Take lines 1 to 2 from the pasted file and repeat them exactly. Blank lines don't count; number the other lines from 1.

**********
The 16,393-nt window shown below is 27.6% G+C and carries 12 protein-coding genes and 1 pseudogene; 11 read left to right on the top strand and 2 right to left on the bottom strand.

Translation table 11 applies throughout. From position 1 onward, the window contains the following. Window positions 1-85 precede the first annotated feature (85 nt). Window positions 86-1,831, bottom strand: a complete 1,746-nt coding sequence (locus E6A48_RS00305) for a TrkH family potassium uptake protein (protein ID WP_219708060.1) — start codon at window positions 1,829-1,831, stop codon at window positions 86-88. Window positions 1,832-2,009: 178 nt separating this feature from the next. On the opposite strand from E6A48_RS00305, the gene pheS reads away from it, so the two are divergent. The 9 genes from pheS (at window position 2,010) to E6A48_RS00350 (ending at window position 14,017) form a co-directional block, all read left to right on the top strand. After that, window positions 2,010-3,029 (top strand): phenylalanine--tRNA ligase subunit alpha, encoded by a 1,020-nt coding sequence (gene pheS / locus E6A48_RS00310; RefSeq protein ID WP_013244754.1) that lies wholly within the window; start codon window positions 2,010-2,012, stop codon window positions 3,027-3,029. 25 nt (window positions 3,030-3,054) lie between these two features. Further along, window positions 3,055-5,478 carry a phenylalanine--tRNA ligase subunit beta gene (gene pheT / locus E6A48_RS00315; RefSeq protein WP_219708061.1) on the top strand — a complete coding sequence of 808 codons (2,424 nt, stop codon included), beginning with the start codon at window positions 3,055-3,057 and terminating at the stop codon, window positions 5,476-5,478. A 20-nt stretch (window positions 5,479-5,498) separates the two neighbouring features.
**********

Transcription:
The 16,393-nt window shown below is 27.6% G+C and carries 12 protein-coding genes and 1 pseudogene; 11 read left to right on the top strand and 2 right to left on the bottom strand.

Translation table 11 applies throughout. From position 1 onward, the window contains the following. Window positions 1-85 precede the first annotated feature (85 nt). Window positions 86-1,831, bottom strand: a complete 1,746-nt coding sequence (locus E6A48_RS00305) for a TrkH family potassium uptake protein (protein ID WP_219708060.1) — start codon at window positions 1,829-1,831, stop codon at window positions 86-88. Window positions 1,832-2,009: 178 nt separating this feature from the next. On the opposite strand from E6A48_RS00305, the gene pheS reads away from it, so the two are divergent. The 9 genes from pheS (at window position 2,010) to E6A48_RS00350 (ending at window position 14,017) form a co-directional block, all read left to right on the top strand. After that, window positions 2,010-3,029 (top strand): phenylalanine--tRNA ligase subunit alpha, encoded by a 1,020-nt coding sequence (gene pheS / locus E6A48_RS00310; RefSeq protein ID WP_013244754.1) that lies wholly within the window; start codon window positions 2,010-2,012, stop codon window positions 3,027-3,029. 25 nt (window positions 3,030-3,054) lie between these two features. Further along, window positions 3,055-5,478 carry a phenylalanine--tRNA ligase subunit beta gene (gene pheT / locus E6A48_RS00315; RefSeq protein WP_219708061.1) on the top strand — a complete coding sequence of 808 codons (2,424 nt, stop codon included), beginning with the start codon at window positions 3,055-3,057 and terminating at the stop codon, window positions 5,476-5,478. A 20-nt stretch (window positions 5,479-5,498) separates the two neighbouring features.